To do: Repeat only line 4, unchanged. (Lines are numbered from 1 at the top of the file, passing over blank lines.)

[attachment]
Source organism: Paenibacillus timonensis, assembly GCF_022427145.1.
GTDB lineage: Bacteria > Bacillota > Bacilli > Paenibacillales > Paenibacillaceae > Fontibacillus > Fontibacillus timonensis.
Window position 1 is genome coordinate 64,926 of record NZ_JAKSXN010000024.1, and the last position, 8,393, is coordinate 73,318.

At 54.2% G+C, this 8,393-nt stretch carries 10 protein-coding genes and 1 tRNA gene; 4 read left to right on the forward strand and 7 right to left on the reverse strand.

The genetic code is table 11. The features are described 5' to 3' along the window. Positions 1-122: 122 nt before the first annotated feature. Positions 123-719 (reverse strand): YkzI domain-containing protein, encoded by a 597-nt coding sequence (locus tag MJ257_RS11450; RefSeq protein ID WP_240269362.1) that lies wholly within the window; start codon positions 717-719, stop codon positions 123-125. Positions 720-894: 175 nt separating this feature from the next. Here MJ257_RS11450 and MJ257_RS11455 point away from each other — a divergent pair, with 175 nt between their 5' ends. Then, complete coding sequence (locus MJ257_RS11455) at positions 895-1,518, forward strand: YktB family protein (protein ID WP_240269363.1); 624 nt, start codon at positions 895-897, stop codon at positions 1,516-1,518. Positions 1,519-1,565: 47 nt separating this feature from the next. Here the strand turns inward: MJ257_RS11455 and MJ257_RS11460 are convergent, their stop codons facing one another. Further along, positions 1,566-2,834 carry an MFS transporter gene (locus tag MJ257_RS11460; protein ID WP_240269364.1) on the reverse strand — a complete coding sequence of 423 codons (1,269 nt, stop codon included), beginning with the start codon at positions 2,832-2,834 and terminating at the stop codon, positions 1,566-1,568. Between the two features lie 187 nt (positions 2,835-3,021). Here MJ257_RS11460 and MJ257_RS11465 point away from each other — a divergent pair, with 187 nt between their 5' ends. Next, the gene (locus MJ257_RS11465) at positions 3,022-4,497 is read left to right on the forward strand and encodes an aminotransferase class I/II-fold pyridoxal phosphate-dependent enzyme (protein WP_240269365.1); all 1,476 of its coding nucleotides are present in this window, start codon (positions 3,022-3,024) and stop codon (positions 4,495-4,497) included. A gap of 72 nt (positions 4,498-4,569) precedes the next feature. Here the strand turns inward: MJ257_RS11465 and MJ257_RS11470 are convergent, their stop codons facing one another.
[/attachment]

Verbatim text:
At 54.2% G+C, this 8,393-nt stretch carries 10 protein-coding genes and 1 tRNA gene; 4 read left to right on the forward strand and 7 right to left on the reverse strand.